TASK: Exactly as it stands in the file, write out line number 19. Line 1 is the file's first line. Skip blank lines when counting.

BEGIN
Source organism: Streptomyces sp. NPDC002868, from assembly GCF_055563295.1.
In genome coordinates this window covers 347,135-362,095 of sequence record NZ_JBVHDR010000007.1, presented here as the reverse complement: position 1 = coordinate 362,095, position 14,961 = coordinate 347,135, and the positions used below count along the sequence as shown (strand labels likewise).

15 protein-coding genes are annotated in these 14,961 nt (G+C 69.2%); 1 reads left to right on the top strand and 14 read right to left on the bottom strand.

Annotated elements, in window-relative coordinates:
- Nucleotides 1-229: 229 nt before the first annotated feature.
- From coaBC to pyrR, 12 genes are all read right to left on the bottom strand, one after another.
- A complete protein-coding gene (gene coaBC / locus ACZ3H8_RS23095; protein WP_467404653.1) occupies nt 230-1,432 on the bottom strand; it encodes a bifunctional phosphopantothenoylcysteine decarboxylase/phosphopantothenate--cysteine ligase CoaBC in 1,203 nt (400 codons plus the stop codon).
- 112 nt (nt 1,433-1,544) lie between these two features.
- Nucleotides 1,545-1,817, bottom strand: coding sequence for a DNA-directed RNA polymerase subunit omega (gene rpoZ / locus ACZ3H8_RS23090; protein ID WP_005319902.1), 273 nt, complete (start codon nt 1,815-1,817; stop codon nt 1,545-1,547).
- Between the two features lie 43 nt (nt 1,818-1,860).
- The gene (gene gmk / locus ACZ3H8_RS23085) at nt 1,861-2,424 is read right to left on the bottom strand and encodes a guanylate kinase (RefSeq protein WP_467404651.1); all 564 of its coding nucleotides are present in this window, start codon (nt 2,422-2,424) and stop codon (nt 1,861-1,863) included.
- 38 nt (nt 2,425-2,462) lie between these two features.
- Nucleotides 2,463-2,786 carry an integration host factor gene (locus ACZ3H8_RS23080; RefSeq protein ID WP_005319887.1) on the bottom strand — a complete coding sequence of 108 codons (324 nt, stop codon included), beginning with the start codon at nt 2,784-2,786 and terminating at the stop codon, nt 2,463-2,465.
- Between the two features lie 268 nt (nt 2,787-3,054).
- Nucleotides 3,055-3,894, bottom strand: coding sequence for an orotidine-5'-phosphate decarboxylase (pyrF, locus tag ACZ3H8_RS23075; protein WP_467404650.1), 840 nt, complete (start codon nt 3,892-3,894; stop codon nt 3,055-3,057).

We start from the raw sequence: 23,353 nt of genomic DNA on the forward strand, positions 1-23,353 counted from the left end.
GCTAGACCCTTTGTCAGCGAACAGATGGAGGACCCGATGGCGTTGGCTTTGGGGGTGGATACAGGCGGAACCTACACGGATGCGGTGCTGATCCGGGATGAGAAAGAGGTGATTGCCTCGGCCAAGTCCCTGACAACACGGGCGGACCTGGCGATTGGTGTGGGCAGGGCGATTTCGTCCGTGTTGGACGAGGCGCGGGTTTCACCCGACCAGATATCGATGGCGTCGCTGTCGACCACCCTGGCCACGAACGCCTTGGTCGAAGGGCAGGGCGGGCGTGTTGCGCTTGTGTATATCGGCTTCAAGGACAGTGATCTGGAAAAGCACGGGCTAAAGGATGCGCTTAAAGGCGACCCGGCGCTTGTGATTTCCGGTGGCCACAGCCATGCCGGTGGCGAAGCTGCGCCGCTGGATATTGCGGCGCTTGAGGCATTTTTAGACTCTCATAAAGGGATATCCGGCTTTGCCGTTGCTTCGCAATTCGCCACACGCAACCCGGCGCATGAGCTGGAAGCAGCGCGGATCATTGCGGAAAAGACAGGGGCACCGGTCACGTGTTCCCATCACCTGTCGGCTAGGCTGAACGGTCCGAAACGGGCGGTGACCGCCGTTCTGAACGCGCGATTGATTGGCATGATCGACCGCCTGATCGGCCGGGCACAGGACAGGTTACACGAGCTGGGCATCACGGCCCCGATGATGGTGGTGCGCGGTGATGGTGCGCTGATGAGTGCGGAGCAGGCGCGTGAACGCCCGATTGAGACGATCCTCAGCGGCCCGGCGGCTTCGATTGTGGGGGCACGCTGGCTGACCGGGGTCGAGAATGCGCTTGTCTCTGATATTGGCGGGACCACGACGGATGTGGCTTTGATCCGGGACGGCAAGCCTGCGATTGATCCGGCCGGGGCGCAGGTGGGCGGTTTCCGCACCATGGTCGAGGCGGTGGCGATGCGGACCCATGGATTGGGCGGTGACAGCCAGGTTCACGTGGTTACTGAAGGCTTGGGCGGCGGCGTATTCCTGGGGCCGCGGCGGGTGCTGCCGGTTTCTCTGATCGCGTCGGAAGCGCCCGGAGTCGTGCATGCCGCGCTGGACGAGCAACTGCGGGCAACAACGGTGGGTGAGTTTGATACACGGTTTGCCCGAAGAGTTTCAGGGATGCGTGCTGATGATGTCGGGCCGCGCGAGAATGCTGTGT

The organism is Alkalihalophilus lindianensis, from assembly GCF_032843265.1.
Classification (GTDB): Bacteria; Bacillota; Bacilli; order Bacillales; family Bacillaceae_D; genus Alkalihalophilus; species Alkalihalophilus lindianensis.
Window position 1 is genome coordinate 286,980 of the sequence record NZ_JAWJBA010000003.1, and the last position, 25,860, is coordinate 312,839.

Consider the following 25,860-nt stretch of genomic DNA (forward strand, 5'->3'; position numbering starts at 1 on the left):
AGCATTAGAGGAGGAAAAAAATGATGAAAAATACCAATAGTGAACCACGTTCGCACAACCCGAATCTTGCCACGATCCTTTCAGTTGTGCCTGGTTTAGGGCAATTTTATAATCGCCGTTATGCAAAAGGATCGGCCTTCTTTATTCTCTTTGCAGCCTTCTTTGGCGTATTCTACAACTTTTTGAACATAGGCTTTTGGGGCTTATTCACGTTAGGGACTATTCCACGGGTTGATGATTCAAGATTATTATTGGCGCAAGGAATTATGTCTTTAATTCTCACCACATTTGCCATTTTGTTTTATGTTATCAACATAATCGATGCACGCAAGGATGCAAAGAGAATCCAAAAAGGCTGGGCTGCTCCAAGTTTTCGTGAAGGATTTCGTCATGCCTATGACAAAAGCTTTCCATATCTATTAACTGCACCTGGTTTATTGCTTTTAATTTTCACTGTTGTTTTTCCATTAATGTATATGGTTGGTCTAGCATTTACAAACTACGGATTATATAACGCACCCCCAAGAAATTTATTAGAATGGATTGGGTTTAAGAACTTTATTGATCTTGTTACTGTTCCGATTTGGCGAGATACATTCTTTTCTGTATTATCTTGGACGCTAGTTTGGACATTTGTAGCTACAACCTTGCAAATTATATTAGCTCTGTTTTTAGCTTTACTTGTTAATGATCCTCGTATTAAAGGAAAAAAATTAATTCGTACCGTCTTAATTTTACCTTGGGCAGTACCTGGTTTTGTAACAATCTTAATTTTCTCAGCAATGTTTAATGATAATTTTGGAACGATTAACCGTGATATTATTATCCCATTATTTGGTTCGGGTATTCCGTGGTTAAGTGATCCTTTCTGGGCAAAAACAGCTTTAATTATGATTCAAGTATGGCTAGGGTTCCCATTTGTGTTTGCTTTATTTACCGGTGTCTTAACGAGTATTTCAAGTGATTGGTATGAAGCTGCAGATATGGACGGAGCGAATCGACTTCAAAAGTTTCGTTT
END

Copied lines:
Classification (GTDB): Bacteria; Bacillota; Bacilli; order Bacillales; family Bacillaceae_D; genus Alkalihalophilus; species Alkalihalophilus lindianensis.